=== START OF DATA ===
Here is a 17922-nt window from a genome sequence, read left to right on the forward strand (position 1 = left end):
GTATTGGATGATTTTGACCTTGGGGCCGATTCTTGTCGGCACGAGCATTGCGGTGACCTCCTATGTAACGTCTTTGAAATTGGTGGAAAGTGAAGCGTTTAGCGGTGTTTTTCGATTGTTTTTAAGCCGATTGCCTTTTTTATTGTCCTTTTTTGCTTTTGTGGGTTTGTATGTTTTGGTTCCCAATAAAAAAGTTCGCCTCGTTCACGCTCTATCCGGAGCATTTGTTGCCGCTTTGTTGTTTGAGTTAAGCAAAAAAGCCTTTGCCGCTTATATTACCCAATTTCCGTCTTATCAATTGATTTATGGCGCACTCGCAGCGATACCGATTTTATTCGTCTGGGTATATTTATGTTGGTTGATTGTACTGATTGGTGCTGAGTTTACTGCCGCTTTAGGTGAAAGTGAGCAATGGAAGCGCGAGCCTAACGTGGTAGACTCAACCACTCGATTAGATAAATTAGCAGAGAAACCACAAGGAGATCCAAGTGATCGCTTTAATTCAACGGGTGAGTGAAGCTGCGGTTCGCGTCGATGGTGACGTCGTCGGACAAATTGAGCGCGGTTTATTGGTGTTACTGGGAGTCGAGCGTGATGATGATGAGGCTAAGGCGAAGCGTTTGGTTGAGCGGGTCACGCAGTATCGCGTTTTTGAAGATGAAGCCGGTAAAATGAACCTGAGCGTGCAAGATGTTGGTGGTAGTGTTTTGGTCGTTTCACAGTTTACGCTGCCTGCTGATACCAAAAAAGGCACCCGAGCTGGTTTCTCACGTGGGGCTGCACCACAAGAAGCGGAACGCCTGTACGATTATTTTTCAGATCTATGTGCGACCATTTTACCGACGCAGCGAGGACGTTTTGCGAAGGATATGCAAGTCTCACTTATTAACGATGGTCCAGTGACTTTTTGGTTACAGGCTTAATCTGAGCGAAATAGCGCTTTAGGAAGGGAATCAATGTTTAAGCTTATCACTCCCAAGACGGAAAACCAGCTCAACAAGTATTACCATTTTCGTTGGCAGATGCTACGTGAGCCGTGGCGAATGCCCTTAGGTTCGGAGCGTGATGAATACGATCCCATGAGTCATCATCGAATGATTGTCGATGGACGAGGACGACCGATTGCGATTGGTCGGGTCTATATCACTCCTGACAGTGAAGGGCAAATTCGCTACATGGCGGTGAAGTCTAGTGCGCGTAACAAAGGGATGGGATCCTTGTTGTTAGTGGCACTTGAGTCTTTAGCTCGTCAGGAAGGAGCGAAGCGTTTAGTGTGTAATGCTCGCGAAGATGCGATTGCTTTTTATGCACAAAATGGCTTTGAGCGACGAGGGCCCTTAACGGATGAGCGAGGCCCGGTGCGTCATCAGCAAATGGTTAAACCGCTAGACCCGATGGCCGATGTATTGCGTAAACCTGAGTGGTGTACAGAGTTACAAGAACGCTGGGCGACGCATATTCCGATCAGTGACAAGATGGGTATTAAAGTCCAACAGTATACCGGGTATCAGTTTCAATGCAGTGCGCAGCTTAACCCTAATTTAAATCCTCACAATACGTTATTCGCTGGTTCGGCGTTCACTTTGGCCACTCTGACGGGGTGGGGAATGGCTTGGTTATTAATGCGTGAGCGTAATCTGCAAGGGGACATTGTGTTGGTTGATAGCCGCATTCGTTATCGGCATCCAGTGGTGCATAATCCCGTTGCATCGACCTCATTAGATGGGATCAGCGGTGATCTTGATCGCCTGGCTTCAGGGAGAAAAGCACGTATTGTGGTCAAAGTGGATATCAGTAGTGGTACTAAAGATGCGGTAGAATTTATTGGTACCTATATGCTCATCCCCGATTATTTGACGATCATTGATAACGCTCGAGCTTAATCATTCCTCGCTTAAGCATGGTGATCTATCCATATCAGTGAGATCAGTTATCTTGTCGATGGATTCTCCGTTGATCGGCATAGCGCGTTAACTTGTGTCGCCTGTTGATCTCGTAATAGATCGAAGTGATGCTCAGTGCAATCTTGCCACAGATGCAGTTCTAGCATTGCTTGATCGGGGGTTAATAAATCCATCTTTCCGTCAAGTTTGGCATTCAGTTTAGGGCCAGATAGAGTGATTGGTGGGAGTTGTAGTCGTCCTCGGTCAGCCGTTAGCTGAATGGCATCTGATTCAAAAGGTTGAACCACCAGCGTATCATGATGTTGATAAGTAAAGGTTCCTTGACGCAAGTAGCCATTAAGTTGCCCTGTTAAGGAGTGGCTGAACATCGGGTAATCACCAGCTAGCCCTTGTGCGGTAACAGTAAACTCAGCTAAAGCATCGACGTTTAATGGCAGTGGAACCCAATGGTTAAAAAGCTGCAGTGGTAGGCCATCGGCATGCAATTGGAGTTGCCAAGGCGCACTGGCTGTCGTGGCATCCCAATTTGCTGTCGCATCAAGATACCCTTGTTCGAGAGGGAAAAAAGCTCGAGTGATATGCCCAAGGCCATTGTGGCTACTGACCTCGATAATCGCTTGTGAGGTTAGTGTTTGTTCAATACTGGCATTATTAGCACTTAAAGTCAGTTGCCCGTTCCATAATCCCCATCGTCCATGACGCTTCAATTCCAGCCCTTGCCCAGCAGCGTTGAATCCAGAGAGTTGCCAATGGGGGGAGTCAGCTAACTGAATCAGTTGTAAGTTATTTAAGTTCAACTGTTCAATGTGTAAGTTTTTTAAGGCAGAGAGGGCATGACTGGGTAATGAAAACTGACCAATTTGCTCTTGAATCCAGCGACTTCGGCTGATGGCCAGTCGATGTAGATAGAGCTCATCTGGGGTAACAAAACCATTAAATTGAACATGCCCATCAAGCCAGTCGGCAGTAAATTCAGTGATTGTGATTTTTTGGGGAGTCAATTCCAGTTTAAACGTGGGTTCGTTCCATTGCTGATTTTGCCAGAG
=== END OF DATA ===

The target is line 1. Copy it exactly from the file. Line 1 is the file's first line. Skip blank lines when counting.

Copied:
Here is a 17922-nt window from a genome sequence, read left to right on the forward strand (position 1 = left end):